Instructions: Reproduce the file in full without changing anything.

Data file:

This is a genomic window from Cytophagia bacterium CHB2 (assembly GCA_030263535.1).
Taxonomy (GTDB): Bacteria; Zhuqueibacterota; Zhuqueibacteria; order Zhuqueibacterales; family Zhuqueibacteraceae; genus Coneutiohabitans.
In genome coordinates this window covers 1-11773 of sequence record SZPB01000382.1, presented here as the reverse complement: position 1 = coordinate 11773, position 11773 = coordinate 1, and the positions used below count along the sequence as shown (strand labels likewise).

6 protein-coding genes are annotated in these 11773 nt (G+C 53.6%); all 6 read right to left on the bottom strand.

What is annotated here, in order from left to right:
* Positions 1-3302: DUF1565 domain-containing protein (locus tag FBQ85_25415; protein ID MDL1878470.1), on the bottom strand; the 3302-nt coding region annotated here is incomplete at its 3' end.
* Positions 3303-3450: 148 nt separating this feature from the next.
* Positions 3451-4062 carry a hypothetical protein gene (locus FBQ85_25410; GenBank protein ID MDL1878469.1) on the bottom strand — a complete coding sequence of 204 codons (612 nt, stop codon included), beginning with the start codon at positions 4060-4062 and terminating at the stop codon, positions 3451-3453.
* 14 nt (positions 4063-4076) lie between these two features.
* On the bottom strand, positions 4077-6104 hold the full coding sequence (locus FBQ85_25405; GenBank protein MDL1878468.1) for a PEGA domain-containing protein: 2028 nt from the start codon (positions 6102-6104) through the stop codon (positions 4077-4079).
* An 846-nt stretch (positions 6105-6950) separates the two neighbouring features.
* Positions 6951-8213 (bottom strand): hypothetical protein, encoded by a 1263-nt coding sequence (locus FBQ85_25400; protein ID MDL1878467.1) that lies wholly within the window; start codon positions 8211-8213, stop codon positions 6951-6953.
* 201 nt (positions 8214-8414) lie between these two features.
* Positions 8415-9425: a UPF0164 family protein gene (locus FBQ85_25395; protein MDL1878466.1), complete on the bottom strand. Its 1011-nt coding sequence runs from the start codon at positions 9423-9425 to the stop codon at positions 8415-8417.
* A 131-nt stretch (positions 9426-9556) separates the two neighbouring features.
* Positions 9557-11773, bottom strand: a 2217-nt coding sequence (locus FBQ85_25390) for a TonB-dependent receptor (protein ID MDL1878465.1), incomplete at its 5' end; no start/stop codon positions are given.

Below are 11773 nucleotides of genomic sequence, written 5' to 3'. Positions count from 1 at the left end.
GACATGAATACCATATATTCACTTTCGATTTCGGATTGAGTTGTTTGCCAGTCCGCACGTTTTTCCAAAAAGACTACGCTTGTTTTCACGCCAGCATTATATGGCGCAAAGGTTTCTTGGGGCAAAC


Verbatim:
This is a genomic window from Cytophagia bacterium CHB2 (assembly GCA_030263535.1).
Taxonomy (GTDB): Bacteria; Zhuqueibacterota; Zhuqueibacteria; order Zhuqueibacterales; family Zhuqueibacteraceae; genus Coneutiohabitans.
In genome coordinates this window covers 1-11773 of sequence record SZPB01000382.1, presented here as the reverse complement: position 1 = coordinate 11773, position 11773 = coordinate 1, and the positions used below count along the sequence as shown (strand labels likewise).

6 protein-coding genes are annotated in these 11773 nt (G+C 53.6%); all 6 read right to left on the bottom strand.

What is annotated here, in order from left to right:
* Positions 1-3302: DUF1565 domain-containing protein (locus tag FBQ85_25415; protein ID MDL1878470.1), on the bottom strand; the 3302-nt coding region annotated here is incomplete at its 3' end.
* Positions 3303-3450: 148 nt separating this feature from the next.
* Positions 3451-4062 carry a hypothetical protein gene (locus FBQ85_25410; GenBank protein ID MDL1878469.1) on the bottom strand — a complete coding sequence of 204 codons (612 nt, stop codon included), beginning with the start codon at positions 4060-4062 and terminating at the stop codon, positions 3451-3453.
* 14 nt (positions 4063-4076) lie between these two features.
* On the bottom strand, positions 4077-6104 hold the full coding sequence (locus FBQ85_25405; GenBank protein MDL1878468.1) for a PEGA domain-containing protein: 2028 nt from the start codon (positions 6102-6104) through the stop codon (positions 4077-4079).
* An 846-nt stretch (positions 6105-6950) separates the two neighbouring features.
* Positions 6951-8213 (bottom strand): hypothetical protein, encoded by a 1263-nt coding sequence (locus FBQ85_25400; protein ID MDL1878467.1) that lies wholly within the window; start codon positions 8211-8213, stop codon positions 6951-6953.
* 201 nt (positions 8214-8414) lie between these two features.
* Positions 8415-9425: a UPF0164 family protein gene (locus FBQ85_25395; protein MDL1878466.1), complete on the bottom strand. Its 1011-nt coding sequence runs from the start codon at positions 9423-9425 to the stop codon at positions 8415-8417.
* A 131-nt stretch (positions 9426-9556) separates the two neighbouring features.
* Positions 9557-11773, bottom strand: a 2217-nt coding sequence (locus FBQ85_25390) for a TonB-dependent receptor (protein ID MDL1878465.1), incomplete at its 5' end; no start/stop codon positions are given.

Below are 11773 nucleotides of genomic sequence, written 5' to 3'. Positions count from 1 at the left end.
GACATGAATACCATATATTCACTTTCGATTTCGGATTGAGTTGTTTGCCAGTCCGCACGTTTTTCCAAAAAGACTACGCTTGTTTTCACGCCAGCATTATATGGCGCAAAGGTTTCTTGGGGCAAAC